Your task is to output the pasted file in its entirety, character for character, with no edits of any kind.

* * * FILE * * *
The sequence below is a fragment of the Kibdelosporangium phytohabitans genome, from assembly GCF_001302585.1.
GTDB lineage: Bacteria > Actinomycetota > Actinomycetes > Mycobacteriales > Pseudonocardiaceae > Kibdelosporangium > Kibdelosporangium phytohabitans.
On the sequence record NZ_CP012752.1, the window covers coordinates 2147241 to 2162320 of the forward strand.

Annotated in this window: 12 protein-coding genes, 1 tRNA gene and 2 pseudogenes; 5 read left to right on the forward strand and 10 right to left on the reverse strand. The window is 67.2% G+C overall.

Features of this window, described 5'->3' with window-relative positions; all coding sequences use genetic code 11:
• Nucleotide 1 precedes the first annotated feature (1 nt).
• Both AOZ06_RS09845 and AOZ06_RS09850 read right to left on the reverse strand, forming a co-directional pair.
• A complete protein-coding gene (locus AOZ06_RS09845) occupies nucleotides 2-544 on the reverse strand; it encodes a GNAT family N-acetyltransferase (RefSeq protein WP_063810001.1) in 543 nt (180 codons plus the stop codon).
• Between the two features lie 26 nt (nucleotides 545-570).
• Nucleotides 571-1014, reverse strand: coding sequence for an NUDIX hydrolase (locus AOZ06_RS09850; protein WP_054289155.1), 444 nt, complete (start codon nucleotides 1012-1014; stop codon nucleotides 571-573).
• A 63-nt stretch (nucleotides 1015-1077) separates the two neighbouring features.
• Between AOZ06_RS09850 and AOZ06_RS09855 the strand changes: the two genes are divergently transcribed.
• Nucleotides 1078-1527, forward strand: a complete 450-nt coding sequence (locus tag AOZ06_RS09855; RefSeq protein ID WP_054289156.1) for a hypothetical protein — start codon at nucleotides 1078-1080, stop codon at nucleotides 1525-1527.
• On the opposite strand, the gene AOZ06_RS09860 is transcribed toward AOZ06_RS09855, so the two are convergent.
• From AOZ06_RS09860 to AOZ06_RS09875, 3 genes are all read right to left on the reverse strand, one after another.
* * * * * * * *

The sequence below is a fragment of the Kibdelosporangium phytohabitans genome, from assembly GCF_001302585.1.
GTDB lineage: Bacteria > Actinomycetota > Actinomycetes > Mycobacteriales > Pseudonocardiaceae > Kibdelosporangium > Kibdelosporangium phytohabitans.
On the sequence record NZ_CP012752.1, the window covers coordinates 2147241 to 2162320 of the forward strand.

Annotated in this window: 12 protein-coding genes, 1 tRNA gene and 2 pseudogenes; 5 read left to right on the forward strand and 10 right to left on the reverse strand. The window is 67.2% G+C overall.

Features of this window, described 5'->3' with window-relative positions; all coding sequences use genetic code 11:
• Nucleotide 1 precedes the first annotated feature (1 nt).
• Both AOZ06_RS09845 and AOZ06_RS09850 read right to left on the reverse strand, forming a co-directional pair.
• A complete protein-coding gene (locus AOZ06_RS09845) occupies nucleotides 2-544 on the reverse strand; it encodes a GNAT family N-acetyltransferase (RefSeq protein WP_063810001.1) in 543 nt (180 codons plus the stop codon).
• Between the two features lie 26 nt (nucleotides 545-570).
• Nucleotides 571-1014, reverse strand: coding sequence for an NUDIX hydrolase (locus AOZ06_RS09850; protein WP_054289155.1), 444 nt, complete (start codon nucleotides 1012-1014; stop codon nucleotides 571-573).
• A 63-nt stretch (nucleotides 1015-1077) separates the two neighbouring features.
• Between AOZ06_RS09850 and AOZ06_RS09855 the strand changes: the two genes are divergently transcribed.
• Nucleotides 1078-1527, forward strand: a complete 450-nt coding sequence (locus tag AOZ06_RS09855; RefSeq protein ID WP_054289156.1) for a hypothetical protein — start codon at nucleotides 1078-1080, stop codon at nucleotides 1525-1527.
• On the opposite strand, the gene AOZ06_RS09860 is transcribed toward AOZ06_RS09855, so the two are convergent.
• From AOZ06_RS09860 to AOZ06_RS09875, 3 genes are all read right to left on the reverse strand, one after another.